A quick review of the report which was released on November 13, 2009, found no criticism of the U.S. Forest Service or L.A. County Fire Department.

One issue that appeared in the media was that the number of ground and air resources assigned to the fire on the second day was not adequate, and this contributed to the fire becoming the largest in the recorded history of LA County.

But the report says:

“Additional resources during the evening of August 26 [the day the fire started] and morning of August 27 would not have improved the effectiveness of operations during that operational period and would have resulted in needless exposure of firefighters to the hazards of wildland fire.”

It goes on to say that the extremely steep terrain and the dense, dry vegetation made it difficult or at times impossible to safely take direct suppression action on some portions of the fire.

“On the evening of August 26, spot fires occurred below the Angeles Crest Highway, near the point of fire origin, and were not accessible by firefighters due to excessively steep terrain, limited visibility, and decadent, thick brush. Aircraft use, without subsequent engagement of ground forces, would have been ineffective. …”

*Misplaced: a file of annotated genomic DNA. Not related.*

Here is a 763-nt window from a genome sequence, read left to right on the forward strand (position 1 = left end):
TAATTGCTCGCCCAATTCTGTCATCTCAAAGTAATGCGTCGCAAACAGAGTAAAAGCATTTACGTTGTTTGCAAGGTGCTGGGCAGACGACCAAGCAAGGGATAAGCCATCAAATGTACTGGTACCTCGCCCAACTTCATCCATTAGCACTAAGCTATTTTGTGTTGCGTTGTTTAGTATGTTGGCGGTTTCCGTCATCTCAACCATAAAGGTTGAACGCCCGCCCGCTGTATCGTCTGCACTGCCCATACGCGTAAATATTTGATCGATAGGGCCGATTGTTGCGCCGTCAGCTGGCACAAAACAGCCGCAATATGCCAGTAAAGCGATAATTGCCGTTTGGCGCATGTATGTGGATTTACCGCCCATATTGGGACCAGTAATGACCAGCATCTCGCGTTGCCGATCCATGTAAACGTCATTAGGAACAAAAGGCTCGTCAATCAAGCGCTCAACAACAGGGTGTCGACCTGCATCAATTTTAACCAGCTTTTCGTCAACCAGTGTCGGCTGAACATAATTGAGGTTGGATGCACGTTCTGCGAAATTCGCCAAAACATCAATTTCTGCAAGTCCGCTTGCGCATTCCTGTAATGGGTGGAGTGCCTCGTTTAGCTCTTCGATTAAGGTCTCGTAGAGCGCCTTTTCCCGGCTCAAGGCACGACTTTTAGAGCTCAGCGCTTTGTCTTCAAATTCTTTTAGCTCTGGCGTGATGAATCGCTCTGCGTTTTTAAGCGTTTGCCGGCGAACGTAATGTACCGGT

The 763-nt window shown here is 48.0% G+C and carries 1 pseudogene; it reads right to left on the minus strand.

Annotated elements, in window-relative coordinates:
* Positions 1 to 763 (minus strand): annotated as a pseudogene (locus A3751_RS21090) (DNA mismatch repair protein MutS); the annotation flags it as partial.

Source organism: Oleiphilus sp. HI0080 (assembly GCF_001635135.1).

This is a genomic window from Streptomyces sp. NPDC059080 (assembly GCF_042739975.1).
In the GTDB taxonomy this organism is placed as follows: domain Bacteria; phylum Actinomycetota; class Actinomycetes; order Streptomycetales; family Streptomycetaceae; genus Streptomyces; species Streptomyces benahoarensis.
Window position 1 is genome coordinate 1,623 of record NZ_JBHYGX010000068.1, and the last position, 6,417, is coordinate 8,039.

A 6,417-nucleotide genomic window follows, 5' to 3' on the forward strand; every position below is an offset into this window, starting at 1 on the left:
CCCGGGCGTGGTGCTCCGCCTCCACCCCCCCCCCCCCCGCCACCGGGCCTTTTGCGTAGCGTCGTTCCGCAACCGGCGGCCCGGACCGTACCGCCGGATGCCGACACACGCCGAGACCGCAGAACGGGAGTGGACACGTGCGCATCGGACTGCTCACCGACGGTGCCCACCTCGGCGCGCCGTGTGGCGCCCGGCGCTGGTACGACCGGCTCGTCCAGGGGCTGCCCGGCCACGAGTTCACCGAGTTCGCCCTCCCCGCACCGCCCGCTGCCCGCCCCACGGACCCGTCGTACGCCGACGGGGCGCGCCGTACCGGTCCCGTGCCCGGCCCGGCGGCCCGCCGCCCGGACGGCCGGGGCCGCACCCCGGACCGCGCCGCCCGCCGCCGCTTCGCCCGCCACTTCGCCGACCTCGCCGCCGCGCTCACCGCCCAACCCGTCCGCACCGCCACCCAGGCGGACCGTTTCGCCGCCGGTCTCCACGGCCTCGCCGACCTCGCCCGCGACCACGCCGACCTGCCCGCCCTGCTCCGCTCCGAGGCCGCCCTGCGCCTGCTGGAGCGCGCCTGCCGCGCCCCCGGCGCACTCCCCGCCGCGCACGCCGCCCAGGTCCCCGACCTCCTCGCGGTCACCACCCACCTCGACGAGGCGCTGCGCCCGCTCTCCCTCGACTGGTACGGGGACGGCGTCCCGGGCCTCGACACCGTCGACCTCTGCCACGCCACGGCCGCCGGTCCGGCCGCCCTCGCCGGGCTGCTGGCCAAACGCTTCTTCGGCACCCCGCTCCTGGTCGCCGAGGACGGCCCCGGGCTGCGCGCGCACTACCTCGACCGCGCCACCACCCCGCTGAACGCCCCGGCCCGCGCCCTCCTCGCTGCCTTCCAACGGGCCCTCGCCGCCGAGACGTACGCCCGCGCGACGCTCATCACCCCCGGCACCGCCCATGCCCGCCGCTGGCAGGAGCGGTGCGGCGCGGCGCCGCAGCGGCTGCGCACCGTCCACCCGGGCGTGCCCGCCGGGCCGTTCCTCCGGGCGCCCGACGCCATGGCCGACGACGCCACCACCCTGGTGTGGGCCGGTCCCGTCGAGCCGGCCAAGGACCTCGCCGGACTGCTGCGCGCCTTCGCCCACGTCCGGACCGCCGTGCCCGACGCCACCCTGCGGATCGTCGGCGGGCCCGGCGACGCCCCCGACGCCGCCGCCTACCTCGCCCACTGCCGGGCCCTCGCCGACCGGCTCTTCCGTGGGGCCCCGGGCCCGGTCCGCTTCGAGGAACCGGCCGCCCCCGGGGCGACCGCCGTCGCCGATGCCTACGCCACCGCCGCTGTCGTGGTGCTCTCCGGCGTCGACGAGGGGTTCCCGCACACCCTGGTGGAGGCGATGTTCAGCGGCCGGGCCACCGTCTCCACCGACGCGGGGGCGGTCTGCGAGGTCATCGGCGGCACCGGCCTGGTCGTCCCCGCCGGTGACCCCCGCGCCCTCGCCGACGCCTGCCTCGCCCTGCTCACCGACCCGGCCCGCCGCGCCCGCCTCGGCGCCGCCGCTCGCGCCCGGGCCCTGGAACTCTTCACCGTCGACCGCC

I concur with the panel. Second-guessing the first responders is unfair. There are always lessons to be learned, and certainly the Station Fire merits thorough after-action investigation. That is quite different than a rush by the Media to assign personal negligence to firefighters based on very flimsy evidence.

The decision space for fire management has indeed been muddled, and that is a serious problem, but much of this fire’s outcome was foreordained by the lack of fuels management over decades across that high-risk landscape. Those decisions — that allowed the fuels to build up — are the ones that should be investigated.

It is disingenuous to the max for the LA Times to blame first responders for a fire that had been festering for years on the hills above the journalists’ homes. While the untreated fuels built up year after year, the LA Times sneered at fuels management, forest stewardship, and aerial firefighting. They editorialized (directly and indirectly) in favor of do-nothing un-management of national forests across the USA, with particular haughty superciliousness about hazard reduction on fire-prone forests in their own backyards.

Then, when a predictable holocaust erupted (again, for the umpteenth time in SoCal), the LA Times is suddenly pointing their bony finger at everybody and anybody other than themselves.

Here’s a thought: why don’t they return the booby prize they won for decrying aerial firefighting last year? Or are they expecting another one for their flip-flop journalism?

The real tragedy of the Station Fire is that is did not burn up the homes and offices of the LA Times and their employees. That kind of object lesson would hit home (in more ways than one).

Perhaps in the future (don’t hold your breath) the LA Times might be supportive of efforts to steward our national forests so that they do not erupt into megafires that devastate built and unbuilt environments.